When I find a post or article interesting and think I might want to comment on it, it goes into the “to blog” folder. That folder is getting pretty darn full, and I think it’s time I accept that I’m not going to blog all of these things and maybe should just point to some of them:

  • Discord Over Dewey – a Wall Street Journal article that avoids lame stereotypes and presents a very balanced look at the Maricopa County Public Library’s experiment with replacing Dewey classification with “plain-English subjects.” Lots of librarians you might recognized are quoted. All in all, a rather good article.

    On a personal note, I don’t have really strong opinions about the library’s decision to get rid of Dewey. I applaud the fact that they made changes based on user survey data. I think it’s great that they are trying something that hasn’t been done before. I don’t know if it will make things better or worse in terms of patrons being able to find what they’re looking for. I suspect it will be a little bit of both. I wonder if the burden on staff will increase. I know it wouldn’t be a good solution at every library and I don’t see it as being quite so innovative as some have said. I’m definitely curious to hear about how it’s gone after a year and I wish them well.

  • Vu Find – I saw something about Vu Find on Roy Tennant’s blog, played with it for a few minutes thought “that’s cool” and then went back to the zillion other things in my aggregator. That might have been it if Winona Salesky of UVM (we presented together at a Vermont Library Association meeting on Friday) hadn’t spoken about it as well in her presentation and mentioned that it was designed to go on top of Voyager catalogs (which is what we have at Norwich), much like the Endeca interface goes over NCSU’s OPAC. I looked over at our Head of Technical Services and our brand-new Electronic Resource Librarian and am pretty sure that they were thinking the same thing I was.

    Here’s the description from the website.

    VuFind is a library resource portal designed and developed for libraries by libraries. The goal of VuFind is to enable your users to search and browse through all of your library’s resources by replacing the traditional OPAC to include:

    * Catalog Records
    * Locally Cached Journals
    * Digital Library Items
    * Institutional Repository
    * Institutional Bibliography
    * Other Library Collections and Resources

    VuFind is completely modular so you can implement just the basic system, or all of the components. And since it’s open source, you can modify the modules to best fit your need or you can add new modules to extend your resource offerings.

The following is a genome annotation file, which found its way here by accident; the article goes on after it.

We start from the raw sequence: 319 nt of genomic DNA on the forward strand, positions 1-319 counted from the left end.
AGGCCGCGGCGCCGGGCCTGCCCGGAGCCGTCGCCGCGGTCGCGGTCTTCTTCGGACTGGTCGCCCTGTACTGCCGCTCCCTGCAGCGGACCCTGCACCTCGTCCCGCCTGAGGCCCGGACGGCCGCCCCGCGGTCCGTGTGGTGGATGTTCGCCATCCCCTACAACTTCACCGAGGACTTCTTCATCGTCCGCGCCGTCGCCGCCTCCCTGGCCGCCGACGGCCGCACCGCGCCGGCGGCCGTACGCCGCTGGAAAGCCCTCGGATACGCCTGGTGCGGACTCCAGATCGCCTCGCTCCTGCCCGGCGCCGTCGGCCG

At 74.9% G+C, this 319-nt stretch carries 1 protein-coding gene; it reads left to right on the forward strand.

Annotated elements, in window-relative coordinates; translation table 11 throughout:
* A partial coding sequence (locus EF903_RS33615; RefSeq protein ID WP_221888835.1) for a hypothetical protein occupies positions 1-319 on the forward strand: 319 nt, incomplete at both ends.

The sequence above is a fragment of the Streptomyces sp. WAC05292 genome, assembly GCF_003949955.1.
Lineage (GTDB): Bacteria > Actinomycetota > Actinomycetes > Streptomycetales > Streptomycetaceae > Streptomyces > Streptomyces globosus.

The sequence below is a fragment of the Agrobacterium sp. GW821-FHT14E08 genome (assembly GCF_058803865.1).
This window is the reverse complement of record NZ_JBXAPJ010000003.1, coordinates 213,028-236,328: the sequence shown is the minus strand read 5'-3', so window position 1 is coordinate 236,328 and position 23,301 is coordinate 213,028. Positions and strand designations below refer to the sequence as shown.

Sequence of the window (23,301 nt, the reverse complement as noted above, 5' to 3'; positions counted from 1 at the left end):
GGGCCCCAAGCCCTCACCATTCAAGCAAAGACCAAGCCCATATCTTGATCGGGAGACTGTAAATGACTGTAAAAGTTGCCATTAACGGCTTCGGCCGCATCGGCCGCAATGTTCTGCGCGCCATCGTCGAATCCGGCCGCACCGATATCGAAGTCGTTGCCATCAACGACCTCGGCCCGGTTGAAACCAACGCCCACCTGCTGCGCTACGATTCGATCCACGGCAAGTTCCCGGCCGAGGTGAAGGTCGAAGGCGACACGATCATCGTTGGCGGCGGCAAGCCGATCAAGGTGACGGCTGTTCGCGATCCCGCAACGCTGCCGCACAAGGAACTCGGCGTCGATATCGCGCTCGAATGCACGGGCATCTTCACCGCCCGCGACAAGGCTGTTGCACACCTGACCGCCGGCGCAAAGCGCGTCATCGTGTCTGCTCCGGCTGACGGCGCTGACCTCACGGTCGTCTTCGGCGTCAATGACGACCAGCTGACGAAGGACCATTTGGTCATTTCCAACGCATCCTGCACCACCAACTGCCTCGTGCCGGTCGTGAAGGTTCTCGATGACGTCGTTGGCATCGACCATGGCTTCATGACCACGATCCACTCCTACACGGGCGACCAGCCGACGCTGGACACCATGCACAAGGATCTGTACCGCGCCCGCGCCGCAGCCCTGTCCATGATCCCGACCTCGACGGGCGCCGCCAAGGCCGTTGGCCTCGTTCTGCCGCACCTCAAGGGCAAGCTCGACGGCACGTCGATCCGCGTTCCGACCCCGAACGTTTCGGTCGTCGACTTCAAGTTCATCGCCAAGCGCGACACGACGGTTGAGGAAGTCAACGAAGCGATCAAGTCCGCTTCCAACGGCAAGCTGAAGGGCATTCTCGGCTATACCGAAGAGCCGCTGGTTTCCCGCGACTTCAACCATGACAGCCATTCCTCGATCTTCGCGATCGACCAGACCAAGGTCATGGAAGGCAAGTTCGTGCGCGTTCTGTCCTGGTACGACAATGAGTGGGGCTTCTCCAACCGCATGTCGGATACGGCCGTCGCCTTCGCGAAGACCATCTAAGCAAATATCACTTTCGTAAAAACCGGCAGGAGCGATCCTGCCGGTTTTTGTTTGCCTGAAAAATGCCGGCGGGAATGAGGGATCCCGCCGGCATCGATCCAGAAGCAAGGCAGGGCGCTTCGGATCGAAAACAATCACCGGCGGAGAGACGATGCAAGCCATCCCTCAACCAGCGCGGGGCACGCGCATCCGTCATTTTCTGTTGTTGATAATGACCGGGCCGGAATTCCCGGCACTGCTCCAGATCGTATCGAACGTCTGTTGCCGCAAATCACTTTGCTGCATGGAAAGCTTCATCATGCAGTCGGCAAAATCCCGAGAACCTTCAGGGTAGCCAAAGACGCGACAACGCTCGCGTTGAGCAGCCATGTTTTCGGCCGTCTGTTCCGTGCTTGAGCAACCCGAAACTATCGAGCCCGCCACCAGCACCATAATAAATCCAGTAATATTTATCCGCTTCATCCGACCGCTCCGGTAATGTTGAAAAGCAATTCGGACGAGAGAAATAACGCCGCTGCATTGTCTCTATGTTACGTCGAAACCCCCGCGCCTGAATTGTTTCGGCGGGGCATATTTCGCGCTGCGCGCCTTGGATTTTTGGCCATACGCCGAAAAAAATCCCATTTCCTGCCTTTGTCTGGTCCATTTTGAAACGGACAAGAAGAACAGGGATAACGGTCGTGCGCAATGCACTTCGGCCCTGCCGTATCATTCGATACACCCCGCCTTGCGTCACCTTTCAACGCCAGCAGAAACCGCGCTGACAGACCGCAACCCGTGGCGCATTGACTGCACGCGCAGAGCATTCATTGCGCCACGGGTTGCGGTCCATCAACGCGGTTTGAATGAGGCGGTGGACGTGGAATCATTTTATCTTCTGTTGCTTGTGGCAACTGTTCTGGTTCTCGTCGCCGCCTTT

It’s definitely a project I’ll be following!

  • Librarian 2.0 – Interviews on the future of librarians – Like many, I completely forgot that I had done this interview for Degree Tutor until someone pointed to it last week. I am only one of almost 30 librarians who were interviewed for this series (most of whom will be familiar names to you). It’s really interesting to read people’s thoughts on libraries, librarians, the future of libraries and their own work.
  • When To Use a Wiki? – This great post from Online Community Report discusses some conditions under which a wiki is a good tool to use. A lot of this echoes the advice I’ve given in the past regarding wikis, but these tips can’t be stressed enough. A wiki isn’t the right tool for every collaborative job and it definitely needs to be presented to people in the right way.
  • STEP ONE: STOP CALLING THEM DATABASES!!!!!!!!!!!!!!!!!!!!!!!!!!!!!!!!!!!!!!! – Amy Kearns really wants us to stop calling our online library resources databases. I heartily agree, but am not entirely sure what a good alternative would be. When I redesigned our website last year, I called them Online Library Resources (and further broke them down into ebooks, articles and reference works), but I think even that is insufficient to explain what they really are. To me, “databases” are the tip of the library terminology iceberg. In our periodicals section, I recently noticed a sign that says “Periodicals Do Not Circulate.” Now, what part of that sentence would the average Freshman understand? How about “do” and “not”. I think we could be doing better with terminology in a lot of areas and we really need to go into our facilities and systems thinking like someone who has never visited a library before.